4.3. Essential Oils

As detailed in Section 3.2, the incorporation of EOs into scaffolds is a strategy employed for the preparation of antimicrobial scaffolds, and particularly antifungal scaffolds. A research group reported on the preparation of 3D matrices by DLP with antifungal activity for denture applications [131,184]. It is known that phytoncide oils possess antimicrobial, anti-inflammatory, antioxidative, and anti-tumoral properties [185]. Two types of phytoncide oil extracts were employed: phytoncide oil type A (PA) extracted from Pinus densiflora and phytoncide oil type B (PB) from Chamaecyparis obtuse [131]. The EOs were micro-encapsulated and mixed with a commercial denture base resin (NextDent Denture 3D+, Vertex Dental BV) at different concentrations: 2, 4, 6, and 8 wt% for PA microcapsules, and 5, 10, 15, 20, and 25 wt% for PB microcapsules. A dispersant was added with a concentration of 20 wt% relative to the mass of microcapsules. Discs with a diameter of 15mm and a height of 5 mm were fabricated by DLP technique. The manufacturing process was carried out with a build angle of 45° and a light source emitting at 385 nm. Subsequently, a post-polymerization process was conducted for 5 min. All samples exhibited non-cytotoxicity towards human gingival fibroblasts and displayed antifungal activity against C. albicans. Discs containing 6 wt% of PA and 15 wt% of PB microcapsules showed the highest antifungal activity, which persisted for 4 weeks in artificial saliva. Considering the sustained antifungal activity, these resins have the potential to be utilized as removable denture bases. In a further study, researchers designed structures using the commercial resin with 5 wt% of PA microcapsules and post-polymerization times (PPTs) of 5, 10, 20 and 30 min [184]. Discs with a 10-min PPT displayed a high degree of polymerization and the highest antifungal activity, while the flexural strength did not show any significant differences compared to unloaded discs. Although this denture base resin exhibited properties and accuracy within the clinical acceptance range, further in vitro and in vivo studies are required before conducting clinical trials.

4.4. Other Strategies

Silicones, or poly(dimethyl siloxanes) (PDMS), are another family of materials widely intended for biomedical applications. Although PDMS present a wide range of applications, such as contact lenses, long-term implants, catheters, and aesthetic implants, they have been scarcely processed by 3D printing. The low elastic modulus and high viscosity of silicone inks comprise a challenge for 3D printing processing. Freeform reversible embedding technique (FRE) has been employed to obtain helical and cylindrical tubes, using a hydrophilic gel to support PDMS prepolymer resins [186], and cuffs for pulse oximeters [187]. Recently, direct silicone printing of auricular prostheses with various grades of flexibility and hardness for better fitting with anatomy has been reported [188]. Moreover, the use of rapidly curing low viscosity inks from a mixture of silicones with different modulus produced objects without dripping during processing. The rapid UV curing avoided the need for supporting materials. Silicone 3D printing is in its early stage and presents a huge potential for the design of implants with improved properties for different applications. However, although biocompatible, silicone is highly hydrophobic. This promotes bacterial adhesion that could lead to severe infection [189]. Depending on the application, there are several antimicrobial strategies available, including passive and active chemical approaches. The former comprises the surface modification to increase their hydrophilicity to avoid bacterial adhesion and biofilm formation (i.e., poly(ethylene glycol) (PEG); plasma activation, which also allows the absorption of antibacterial agents) [190]. The latter involves the use of antimicrobial agents (i.e., silver, free-radical producing agents) [191].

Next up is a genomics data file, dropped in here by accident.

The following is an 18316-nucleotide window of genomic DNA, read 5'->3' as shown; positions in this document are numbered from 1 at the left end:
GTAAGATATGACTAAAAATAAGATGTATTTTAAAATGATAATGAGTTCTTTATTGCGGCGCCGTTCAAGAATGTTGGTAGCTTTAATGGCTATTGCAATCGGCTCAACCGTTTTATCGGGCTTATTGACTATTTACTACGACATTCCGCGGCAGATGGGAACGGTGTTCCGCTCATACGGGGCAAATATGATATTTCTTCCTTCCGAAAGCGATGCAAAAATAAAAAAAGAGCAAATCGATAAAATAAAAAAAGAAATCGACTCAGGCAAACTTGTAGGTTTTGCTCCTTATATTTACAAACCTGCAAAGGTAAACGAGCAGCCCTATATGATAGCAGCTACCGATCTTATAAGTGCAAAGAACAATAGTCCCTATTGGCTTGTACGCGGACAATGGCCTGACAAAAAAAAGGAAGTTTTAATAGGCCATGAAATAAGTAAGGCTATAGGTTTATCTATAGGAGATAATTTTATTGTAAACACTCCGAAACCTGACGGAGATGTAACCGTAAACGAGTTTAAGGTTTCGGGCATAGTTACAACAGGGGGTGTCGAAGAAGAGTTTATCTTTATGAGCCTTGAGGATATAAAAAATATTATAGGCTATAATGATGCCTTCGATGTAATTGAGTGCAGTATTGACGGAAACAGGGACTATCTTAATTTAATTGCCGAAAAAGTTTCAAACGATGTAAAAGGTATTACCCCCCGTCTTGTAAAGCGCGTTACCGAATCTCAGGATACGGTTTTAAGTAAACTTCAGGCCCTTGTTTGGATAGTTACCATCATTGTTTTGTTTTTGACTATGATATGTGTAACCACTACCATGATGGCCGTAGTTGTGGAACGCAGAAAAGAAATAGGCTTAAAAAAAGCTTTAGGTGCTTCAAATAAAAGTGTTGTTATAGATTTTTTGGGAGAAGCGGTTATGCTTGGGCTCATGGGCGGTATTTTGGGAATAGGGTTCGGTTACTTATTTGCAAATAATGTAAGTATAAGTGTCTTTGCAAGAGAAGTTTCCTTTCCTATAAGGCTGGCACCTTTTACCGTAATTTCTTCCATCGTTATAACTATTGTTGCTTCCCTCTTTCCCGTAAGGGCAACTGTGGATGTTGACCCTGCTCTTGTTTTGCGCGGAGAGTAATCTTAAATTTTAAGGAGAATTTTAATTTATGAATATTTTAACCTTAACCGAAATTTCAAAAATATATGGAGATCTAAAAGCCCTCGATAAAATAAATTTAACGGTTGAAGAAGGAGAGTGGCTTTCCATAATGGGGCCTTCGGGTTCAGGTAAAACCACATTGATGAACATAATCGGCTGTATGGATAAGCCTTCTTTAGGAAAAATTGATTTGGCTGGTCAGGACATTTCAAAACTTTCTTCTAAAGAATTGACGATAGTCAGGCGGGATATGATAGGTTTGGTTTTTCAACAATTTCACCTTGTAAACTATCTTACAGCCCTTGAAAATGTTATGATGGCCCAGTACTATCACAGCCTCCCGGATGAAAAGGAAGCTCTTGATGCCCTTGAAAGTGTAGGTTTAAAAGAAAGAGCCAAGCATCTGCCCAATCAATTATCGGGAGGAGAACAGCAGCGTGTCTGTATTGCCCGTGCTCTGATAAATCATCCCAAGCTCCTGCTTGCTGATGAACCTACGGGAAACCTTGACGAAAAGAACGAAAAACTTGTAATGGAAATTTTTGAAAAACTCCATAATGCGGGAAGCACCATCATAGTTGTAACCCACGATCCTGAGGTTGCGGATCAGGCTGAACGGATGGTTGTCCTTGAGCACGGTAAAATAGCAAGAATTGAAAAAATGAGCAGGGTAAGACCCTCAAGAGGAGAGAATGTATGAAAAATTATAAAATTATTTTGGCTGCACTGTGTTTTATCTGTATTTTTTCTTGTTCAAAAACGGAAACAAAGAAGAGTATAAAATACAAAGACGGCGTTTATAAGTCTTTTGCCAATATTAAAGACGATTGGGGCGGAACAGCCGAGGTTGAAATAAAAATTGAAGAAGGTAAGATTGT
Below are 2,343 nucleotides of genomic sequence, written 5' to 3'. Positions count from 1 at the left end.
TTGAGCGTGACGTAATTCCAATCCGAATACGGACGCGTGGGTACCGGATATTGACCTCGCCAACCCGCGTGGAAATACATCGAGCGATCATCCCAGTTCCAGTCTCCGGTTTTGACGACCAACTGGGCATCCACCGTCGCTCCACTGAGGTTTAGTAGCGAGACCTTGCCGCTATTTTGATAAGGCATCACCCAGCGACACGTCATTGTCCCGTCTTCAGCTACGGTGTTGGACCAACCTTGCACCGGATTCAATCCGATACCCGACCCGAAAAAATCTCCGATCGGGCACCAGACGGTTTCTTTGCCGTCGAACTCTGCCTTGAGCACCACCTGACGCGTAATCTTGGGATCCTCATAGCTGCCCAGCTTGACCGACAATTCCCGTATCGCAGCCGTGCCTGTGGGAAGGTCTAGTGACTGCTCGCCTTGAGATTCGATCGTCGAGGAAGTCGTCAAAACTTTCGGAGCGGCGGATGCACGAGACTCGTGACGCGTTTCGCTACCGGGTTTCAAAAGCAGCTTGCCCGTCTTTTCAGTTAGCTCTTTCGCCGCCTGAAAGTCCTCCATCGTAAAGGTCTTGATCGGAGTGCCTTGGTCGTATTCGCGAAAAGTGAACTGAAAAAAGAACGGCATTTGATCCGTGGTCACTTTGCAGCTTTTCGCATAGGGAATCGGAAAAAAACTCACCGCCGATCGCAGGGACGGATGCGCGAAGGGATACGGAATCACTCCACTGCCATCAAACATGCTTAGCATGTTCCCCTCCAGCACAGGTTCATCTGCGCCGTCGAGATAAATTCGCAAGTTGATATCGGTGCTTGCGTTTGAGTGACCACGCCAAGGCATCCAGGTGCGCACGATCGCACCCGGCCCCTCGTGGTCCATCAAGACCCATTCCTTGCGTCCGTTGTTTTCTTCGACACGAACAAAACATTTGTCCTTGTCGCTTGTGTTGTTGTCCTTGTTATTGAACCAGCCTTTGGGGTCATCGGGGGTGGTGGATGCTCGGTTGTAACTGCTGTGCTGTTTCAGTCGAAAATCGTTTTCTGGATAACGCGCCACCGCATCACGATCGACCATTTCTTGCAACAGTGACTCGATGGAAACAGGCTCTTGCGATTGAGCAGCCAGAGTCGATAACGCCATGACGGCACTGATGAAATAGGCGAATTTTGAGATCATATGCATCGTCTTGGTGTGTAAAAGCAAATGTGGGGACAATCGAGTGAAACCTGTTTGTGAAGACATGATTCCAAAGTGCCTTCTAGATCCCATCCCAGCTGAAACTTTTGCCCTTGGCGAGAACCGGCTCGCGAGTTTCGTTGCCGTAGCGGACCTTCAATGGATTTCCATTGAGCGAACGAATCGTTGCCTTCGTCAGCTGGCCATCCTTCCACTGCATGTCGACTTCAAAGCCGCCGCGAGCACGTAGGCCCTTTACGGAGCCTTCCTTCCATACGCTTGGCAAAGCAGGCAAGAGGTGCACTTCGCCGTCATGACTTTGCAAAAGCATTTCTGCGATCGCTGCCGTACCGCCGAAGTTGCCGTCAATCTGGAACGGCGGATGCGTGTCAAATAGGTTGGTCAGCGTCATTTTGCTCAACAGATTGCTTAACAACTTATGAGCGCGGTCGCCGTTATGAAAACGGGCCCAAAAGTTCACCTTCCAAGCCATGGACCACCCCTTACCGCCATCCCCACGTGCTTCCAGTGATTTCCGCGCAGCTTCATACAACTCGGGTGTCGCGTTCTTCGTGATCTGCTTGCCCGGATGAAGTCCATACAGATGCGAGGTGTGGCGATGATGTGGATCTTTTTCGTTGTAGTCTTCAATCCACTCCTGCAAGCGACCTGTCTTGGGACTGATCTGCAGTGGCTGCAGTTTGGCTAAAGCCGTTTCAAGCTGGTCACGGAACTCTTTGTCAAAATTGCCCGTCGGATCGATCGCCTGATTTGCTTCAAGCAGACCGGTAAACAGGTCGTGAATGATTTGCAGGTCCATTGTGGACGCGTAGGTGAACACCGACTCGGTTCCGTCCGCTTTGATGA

Among different conventional antiseptics mentioned before, polymer-iodine complexes, known as iodophors, are also usually used in wound dressings to prevent infection [192]. For example, PVP iodine (PVP-I) solutions are highly effective against a broad spectrum of bacteria, including multi-resistant bacteria [193]. Moreover, PVA 3D printed structures obtained by FDM have also been explored for iodizing (PVA-I) [194]. As PVP and PVA are water soluble polymers, crosslinking must be performed after 3D printing in order to obtain 3D solid structures. Meshes that are 3D printed with the shape of circular disks (6.0 mm diameter and 0.8 mm thickness) and vascular Y-stents were obtained from PVA filaments by FDM. After crosslinking with vapor glutaraldehyde in acidic medium (PVA-X samples), these 3D printed meshes and stents showed smoother and more compact filament arrangements. Iodine loading was performed by sublimation (PVA-I and PVA-X-I samples), leading to radiopacity, and S. aureus and E. coli growth inhibition due to iodine release. Thus, these materials are promising for the design of a wide variety of antimicrobial and high-visibility devices.
Table 2 summarizes the 3D printed materials containing antimicrobial agents described in the present section and their most relevant characteristics.

5. Conclusions and Outlook